Now that kind of self-deception is happening out there.  But what about here among us?  Loved ones, in the church too it can happen that people deceive themselves into thinking they know Jesus.  It happened in the Old Testament church in our text, it can happen in the New Testament church too, in this church.  So, let me ask you:  are you self-deceived?  Have you been lying to yourself about your knowledge of Jesus?  Telling yourself that you know him and have a relationship with him, when the things you’re doing and the life you’re living say something different?  If so, now is the time to wake up to the reality.  It’s time to wake up to the full reality of what it means to be a Christian, what it means to really know Jesus.  It’s time to turn from your foolish delusions and get into the real world.  I say that because the consequences of continuing in self-deception about Jesus are so terrible.  It makes your life miserable here and stores up an onslaught of wrath in the hereafter.  It’s so much better to pay attention and listen to what the Bible tells us.

Let’s do that now as we look at how Jesus proclaims the reality.  That begins in verse 28.  The first sentence that comes out of his mouth is ironic, maybe even sarcastic.  You have to hear it like this, “You know me, and you know where I come from?  Riiight.”  He’s saying:  “You don’t really know.  You’ve deceived yourselves into thinking you know, but you don’t.”

So what’s the reality?  First of all, Jesus reaffirms what he said earlier in John 7.  He didn’t come of his own accord, or you could say on his own authority.  Jesus has higher credentials.  His credentials come from above, from the One who sent him.  It’s the One who sent him that’s real, that’s true.  And not only do they not know Jesus, they don’t know the one who sent him either.  That adds another layer to the self-deception going on here.  They think they know God, but Jesus says, “You don’t even know God.  You think you do, but you don’t.”  The implication of that is their not knowing Jesus is because they don’t know God.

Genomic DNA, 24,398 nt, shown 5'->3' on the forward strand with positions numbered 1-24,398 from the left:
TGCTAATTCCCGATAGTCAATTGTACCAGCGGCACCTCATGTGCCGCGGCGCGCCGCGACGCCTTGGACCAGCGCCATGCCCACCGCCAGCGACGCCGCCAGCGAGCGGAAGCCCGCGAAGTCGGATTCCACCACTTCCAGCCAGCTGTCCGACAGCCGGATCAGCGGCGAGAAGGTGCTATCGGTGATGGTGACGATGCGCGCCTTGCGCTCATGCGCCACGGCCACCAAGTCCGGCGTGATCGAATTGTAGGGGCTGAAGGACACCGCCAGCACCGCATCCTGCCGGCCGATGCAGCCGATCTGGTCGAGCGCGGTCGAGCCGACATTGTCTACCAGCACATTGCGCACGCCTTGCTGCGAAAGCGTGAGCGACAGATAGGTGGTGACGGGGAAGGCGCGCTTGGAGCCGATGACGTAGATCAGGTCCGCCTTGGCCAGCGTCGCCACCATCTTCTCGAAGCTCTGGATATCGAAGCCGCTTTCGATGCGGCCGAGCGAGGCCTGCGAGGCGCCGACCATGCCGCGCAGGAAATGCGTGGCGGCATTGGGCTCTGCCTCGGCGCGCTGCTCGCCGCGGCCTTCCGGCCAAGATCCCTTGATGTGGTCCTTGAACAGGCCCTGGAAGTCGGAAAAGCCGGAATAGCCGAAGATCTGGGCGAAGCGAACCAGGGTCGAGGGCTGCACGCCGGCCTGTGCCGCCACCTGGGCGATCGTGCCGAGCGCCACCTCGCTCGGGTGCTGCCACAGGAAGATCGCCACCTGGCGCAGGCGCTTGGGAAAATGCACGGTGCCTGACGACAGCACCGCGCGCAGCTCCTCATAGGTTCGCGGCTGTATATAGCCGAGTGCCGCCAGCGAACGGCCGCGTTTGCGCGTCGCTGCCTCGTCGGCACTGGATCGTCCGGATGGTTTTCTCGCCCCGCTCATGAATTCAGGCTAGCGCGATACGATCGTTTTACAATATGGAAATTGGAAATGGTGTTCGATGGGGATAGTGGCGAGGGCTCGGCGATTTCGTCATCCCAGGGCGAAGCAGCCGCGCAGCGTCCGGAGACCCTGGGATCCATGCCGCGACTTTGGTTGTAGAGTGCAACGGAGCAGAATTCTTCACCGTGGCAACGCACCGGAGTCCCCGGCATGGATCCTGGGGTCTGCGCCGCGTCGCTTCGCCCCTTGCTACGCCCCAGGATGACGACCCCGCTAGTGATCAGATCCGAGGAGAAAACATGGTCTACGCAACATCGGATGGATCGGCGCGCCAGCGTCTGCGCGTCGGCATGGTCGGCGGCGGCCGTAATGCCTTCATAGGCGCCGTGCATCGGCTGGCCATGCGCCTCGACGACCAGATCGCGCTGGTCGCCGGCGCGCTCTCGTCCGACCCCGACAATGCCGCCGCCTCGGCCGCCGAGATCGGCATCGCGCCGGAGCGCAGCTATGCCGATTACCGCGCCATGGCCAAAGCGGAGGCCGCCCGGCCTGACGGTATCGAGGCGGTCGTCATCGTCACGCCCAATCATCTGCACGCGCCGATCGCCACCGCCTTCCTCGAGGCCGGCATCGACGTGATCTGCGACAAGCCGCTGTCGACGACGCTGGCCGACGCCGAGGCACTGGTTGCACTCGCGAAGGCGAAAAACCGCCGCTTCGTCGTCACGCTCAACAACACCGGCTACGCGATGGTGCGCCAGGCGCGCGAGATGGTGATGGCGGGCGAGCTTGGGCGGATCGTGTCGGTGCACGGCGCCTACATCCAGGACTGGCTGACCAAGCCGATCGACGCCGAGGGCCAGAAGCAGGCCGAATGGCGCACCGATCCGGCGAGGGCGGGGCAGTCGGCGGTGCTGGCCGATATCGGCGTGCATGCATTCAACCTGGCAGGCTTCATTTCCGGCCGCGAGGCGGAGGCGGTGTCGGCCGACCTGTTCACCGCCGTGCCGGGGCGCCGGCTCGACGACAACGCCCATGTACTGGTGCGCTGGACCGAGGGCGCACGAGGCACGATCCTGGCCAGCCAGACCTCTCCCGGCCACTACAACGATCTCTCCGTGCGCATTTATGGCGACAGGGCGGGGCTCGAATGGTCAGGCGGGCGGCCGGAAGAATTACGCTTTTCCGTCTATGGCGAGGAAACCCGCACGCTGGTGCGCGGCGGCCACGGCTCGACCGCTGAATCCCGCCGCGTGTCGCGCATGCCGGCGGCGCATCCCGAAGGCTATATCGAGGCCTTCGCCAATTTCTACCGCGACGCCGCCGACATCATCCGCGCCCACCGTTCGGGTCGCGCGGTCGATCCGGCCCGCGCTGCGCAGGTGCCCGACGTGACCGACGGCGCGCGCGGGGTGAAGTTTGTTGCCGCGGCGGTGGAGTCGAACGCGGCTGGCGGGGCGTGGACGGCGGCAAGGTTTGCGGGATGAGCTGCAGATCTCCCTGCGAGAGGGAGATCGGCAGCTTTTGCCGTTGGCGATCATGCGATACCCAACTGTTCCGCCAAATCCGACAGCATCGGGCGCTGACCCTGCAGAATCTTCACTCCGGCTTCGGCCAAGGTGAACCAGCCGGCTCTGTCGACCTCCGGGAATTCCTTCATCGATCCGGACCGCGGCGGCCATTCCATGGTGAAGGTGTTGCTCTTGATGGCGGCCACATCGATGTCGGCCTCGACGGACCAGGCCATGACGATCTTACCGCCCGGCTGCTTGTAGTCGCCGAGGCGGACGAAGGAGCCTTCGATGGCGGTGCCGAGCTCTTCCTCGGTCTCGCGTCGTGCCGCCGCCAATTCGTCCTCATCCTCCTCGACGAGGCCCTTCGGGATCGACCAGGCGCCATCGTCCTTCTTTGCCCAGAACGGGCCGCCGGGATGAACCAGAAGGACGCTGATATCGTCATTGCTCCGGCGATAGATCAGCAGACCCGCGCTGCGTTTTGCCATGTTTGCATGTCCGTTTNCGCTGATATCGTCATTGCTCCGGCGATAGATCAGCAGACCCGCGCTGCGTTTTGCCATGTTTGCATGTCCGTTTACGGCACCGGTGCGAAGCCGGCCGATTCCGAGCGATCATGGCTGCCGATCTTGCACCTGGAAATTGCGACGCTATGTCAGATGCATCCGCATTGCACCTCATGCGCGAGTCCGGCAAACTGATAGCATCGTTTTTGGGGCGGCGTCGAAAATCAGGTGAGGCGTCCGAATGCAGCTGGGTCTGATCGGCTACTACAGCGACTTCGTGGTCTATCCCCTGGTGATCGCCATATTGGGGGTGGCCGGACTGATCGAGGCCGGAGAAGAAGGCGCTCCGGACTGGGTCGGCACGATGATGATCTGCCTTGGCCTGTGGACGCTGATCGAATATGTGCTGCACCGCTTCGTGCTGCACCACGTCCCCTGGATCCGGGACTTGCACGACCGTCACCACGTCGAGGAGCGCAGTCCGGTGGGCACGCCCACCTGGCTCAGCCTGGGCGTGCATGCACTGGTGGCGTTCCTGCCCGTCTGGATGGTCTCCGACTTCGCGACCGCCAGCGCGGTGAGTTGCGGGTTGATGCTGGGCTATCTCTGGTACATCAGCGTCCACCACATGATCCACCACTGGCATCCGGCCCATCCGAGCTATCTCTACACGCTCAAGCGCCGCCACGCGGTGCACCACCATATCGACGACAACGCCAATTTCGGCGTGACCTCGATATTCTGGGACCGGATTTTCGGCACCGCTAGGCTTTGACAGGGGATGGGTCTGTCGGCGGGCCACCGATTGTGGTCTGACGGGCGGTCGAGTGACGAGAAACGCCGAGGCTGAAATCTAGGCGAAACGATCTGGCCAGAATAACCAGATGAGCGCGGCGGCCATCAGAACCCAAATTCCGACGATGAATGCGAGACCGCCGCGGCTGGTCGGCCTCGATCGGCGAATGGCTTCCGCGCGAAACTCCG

They’re religious people.  Nobody’s going to question that.  Just like we go to church every Sunday, they went to the temple regularly.  They did religious things, just like we do religious things.  They called themselves Jews, just as we call ourselves Christians.  But they didn’t know God, and therefore they didn’t know Jesus.  What he means by knowing isn’t just knowing about God, but knowing him in a deep, relationship sense.  They have no good relational connection to him.  For us, you can know many things about God without actually knowing God in a relationship of fellowship.  They’re not the same thing.  One just means you’re religious or at least knowledgeable about religious stuff.  The other actually means you’re a believer, a true Christian.   Jesus says in John 17:3, “And this is eternal life, that they may know you the only true God, and Jesus Christ whom you have sent.”

In verse 29 of John 7, Jesus says, “I know him, for I come from him, and he sent me.”  Jesus has that intimate relationship of fellowship with God.  He came from him.  Forget about his earthly origins.  Jesus has a heavenly origin.  He came from God.  God sent him into this world.  Which of the prophets in the Old Testament ever made a claim like that concerning himself?  With this unique statement, Christ wants to drive home the fact that he is the Christ after all.  God has sent him to be the Messiah who would lovingly lay down his life for sinners.  God has sent him to be the Messiah who would fully reveal what God is like in his grace and mercy.  This is the reality.  This is the truth.  Jesus is the ultimate revelation of God.  Jesus is the Christ. 

That was the implication everybody was supposed to take away.  And people did take that away, they got it, they understood what Jesus was trying to say about himself.  This can be seen in the fact that there were those who were looking for an opportunity to arrest him.  Somehow they were thwarted – they couldn’t lay their hands on him for some reason, and Scripture doesn’t tell us why.  It does tell us that there was a higher purpose at work.  At the end of verse 30, the Holy Spirit says, “because his hour had not yet come.”  What that means is that God was ultimately in control of this.  In God’s plan, Jesus had more earthly ministry ahead of him, before he would head into his final suffering, crucifixion and death.  In the meantime, there were more things for Jesus to preach, teach, and do.